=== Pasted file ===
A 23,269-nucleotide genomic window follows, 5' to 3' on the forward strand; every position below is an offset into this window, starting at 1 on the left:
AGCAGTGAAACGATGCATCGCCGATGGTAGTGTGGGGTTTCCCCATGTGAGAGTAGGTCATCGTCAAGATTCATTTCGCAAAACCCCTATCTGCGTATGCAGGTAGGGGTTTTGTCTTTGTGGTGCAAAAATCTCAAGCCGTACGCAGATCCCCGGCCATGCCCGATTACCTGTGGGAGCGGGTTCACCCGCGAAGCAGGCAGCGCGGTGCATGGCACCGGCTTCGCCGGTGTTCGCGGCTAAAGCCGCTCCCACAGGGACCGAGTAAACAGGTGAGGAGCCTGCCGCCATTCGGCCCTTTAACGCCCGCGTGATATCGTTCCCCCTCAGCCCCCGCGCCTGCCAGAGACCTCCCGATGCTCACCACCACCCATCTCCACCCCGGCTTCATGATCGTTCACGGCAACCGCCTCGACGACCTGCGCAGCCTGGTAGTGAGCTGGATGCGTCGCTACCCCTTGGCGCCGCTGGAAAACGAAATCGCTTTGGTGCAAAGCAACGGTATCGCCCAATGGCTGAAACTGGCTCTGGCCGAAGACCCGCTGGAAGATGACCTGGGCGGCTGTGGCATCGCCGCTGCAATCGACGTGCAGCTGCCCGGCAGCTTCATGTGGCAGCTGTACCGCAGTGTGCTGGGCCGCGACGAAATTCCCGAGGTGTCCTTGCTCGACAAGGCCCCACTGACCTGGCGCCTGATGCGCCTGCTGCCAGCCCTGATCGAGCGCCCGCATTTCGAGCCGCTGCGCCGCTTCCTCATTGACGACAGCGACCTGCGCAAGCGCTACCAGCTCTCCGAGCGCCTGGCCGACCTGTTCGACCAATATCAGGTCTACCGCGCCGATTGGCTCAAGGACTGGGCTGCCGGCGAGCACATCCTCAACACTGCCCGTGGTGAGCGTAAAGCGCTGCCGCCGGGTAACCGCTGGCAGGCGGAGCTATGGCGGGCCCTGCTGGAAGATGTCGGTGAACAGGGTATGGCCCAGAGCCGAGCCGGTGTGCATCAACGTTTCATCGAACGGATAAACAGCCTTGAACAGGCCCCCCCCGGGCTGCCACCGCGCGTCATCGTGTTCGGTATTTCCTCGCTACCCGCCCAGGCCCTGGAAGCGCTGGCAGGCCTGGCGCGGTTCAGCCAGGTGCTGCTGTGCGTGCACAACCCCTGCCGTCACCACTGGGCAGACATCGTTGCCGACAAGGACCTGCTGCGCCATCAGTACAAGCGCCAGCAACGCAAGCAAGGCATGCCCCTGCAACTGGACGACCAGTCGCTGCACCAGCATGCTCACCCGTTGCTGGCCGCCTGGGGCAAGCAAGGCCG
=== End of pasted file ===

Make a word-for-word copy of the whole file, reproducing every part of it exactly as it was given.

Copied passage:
A 23,269-nucleotide genomic window follows, 5' to 3' on the forward strand; every position below is an offset into this window, starting at 1 on the left:
AGCAGTGAAACGATGCATCGCCGATGGTAGTGTGGGGTTTCCCCATGTGAGAGTAGGTCATCGTCAAGATTCATTTCGCAAAACCCCTATCTGCGTATGCAGGTAGGGGTTTTGTCTTTGTGGTGCAAAAATCTCAAGCCGTACGCAGATCCCCGGCCATGCCCGATTACCTGTGGGAGCGGGTTCACCCGCGAAGCAGGCAGCGCGGTGCATGGCACCGGCTTCGCCGGTGTTCGCGGCTAAAGCCGCTCCCACAGGGACCGAGTAAACAGGTGAGGAGCCTGCCGCCATTCGGCCCTTTAACGCCCGCGTGATATCGTTCCCCCTCAGCCCCCGCGCCTGCCAGAGACCTCCCGATGCTCACCACCACCCATCTCCACCCCGGCTTCATGATCGTTCACGGCAACCGCCTCGACGACCTGCGCAGCCTGGTAGTGAGCTGGATGCGTCGCTACCCCTTGGCGCCGCTGGAAAACGAAATCGCTTTGGTGCAAAGCAACGGTATCGCCCAATGGCTGAAACTGGCTCTGGCCGAAGACCCGCTGGAAGATGACCTGGGCGGCTGTGGCATCGCCGCTGCAATCGACGTGCAGCTGCCCGGCAGCTTCATGTGGCAGCTGTACCGCAGTGTGCTGGGCCGCGACGAAATTCCCGAGGTGTCCTTGCTCGACAAGGCCCCACTGACCTGGCGCCTGATGCGCCTGCTGCCAGCCCTGATCGAGCGCCCGCATTTCGAGCCGCTGCGCCGCTTCCTCATTGACGACAGCGACCTGCGCAAGCGCTACCAGCTCTCCGAGCGCCTGGCCGACCTGTTCGACCAATATCAGGTCTACCGCGCCGATTGGCTCAAGGACTGGGCTGCCGGCGAGCACATCCTCAACACTGCCCGTGGTGAGCGTAAAGCGCTGCCGCCGGGTAACCGCTGGCAGGCGGAGCTATGGCGGGCCCTGCTGGAAGATGTCGGTGAACAGGGTATGGCCCAGAGCCGAGCCGGTGTGCATCAACGTTTCATCGAACGGATAAACAGCCTTGAACAGGCCCCCCCCGGGCTGCCACCGCGCGTCATCGTGTTCGGTATTTCCTCGCTACCCGCCCAGGCCCTGGAAGCGCTGGCAGGCCTGGCGCGGTTCAGCCAGGTGCTGCTGTGCGTGCACAACCCCTGCCGTCACCACTGGGCAGACATCGTTGCCGACAAGGACCTGCTGCGCCATCAGTACAAGCGCCAGCAACGCAAGCAAGGCATGCCCCTGCAACTGGACGACCAGTCGCTGCACCAGCATGCTCACCCGTTGCTGGCCGCCTGGGGCAAGCAAGGCCG